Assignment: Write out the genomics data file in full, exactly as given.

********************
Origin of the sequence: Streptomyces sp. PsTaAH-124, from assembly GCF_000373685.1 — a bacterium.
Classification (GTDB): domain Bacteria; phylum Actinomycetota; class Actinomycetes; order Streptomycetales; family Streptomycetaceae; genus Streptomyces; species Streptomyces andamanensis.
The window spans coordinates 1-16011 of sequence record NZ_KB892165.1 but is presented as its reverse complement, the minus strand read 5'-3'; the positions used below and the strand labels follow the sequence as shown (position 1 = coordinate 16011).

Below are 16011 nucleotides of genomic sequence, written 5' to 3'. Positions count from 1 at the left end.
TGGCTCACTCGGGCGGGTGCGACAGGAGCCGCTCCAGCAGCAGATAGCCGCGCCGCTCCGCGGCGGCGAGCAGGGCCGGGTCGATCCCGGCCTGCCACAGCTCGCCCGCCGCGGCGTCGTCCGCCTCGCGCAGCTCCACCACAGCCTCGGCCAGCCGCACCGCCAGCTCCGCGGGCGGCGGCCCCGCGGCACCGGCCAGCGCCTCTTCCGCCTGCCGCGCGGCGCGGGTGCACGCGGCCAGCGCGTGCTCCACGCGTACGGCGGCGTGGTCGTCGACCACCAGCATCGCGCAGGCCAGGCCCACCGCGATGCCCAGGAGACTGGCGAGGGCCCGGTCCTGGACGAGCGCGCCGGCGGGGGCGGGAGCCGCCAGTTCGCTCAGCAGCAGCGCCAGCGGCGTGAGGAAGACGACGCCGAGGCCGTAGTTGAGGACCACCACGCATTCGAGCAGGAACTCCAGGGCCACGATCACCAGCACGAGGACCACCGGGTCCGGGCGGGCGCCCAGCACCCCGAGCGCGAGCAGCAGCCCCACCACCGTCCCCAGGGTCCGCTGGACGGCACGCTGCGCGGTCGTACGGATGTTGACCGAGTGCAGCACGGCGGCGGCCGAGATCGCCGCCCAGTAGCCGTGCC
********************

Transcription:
Origin of the sequence: Streptomyces sp. PsTaAH-124, from assembly GCF_000373685.1 — a bacterium.
Classification (GTDB): domain Bacteria; phylum Actinomycetota; class Actinomycetes; order Streptomycetales; family Streptomycetaceae; genus Streptomyces; species Streptomyces andamanensis.
The window spans coordinates 1-16011 of sequence record NZ_KB892165.1 but is presented as its reverse complement, the minus strand read 5'-3'; the positions used below and the strand labels follow the sequence as shown (position 1 = coordinate 16011).

Below are 16011 nucleotides of genomic sequence, written 5' to 3'. Positions count from 1 at the left end.
TGGCTCACTCGGGCGGGTGCGACAGGAGCCGCTCCAGCAGCAGATAGCCGCGCCGCTCCGCGGCGGCGAGCAGGGCCGGGTCGATCCCGGCCTGCCACAGCTCGCCCGCCGCGGCGTCGTCCGCCTCGCGCAGCTCCACCACAGCCTCGGCCAGCCGCACCGCCAGCTCCGCGGGCGGCGGCCCCGCGGCACCGGCCAGCGCCTCTTCCGCCTGCCGCGCGGCGCGGGTGCACGCGGCCAGCGCGTGCTCCACGCGTACGGCGGCGTGGTCGTCGACCACCAGCATCGCGCAGGCCAGGCCCACCGCGATGCCCAGGAGACTGGCGAGGGCCCGGTCCTGGACGAGCGCGCCGGCGGGGGCGGGAGCCGCCAGTTCGCTCAGCAGCAGCGCCAGCGGCGTGAGGAAGACGACGCCGAGGCCGTAGTTGAGGACCACCACGCATTCGAGCAGGAACTCCAGGGCCACGATCACCAGCACGAGGACCACCGGGTCCGGGCGGGCGCCCAGCACCCCGAGCGCGAGCAGCAGCCCCACCACCGTCCCCAGGGTCCGCTGGACGGCACGCTGCGCGGTCGTACGGATGTTGACCGAGTGCAGCACGGCGGCGGCCGAGATCGCCGCCCAGTAGCCGTGCC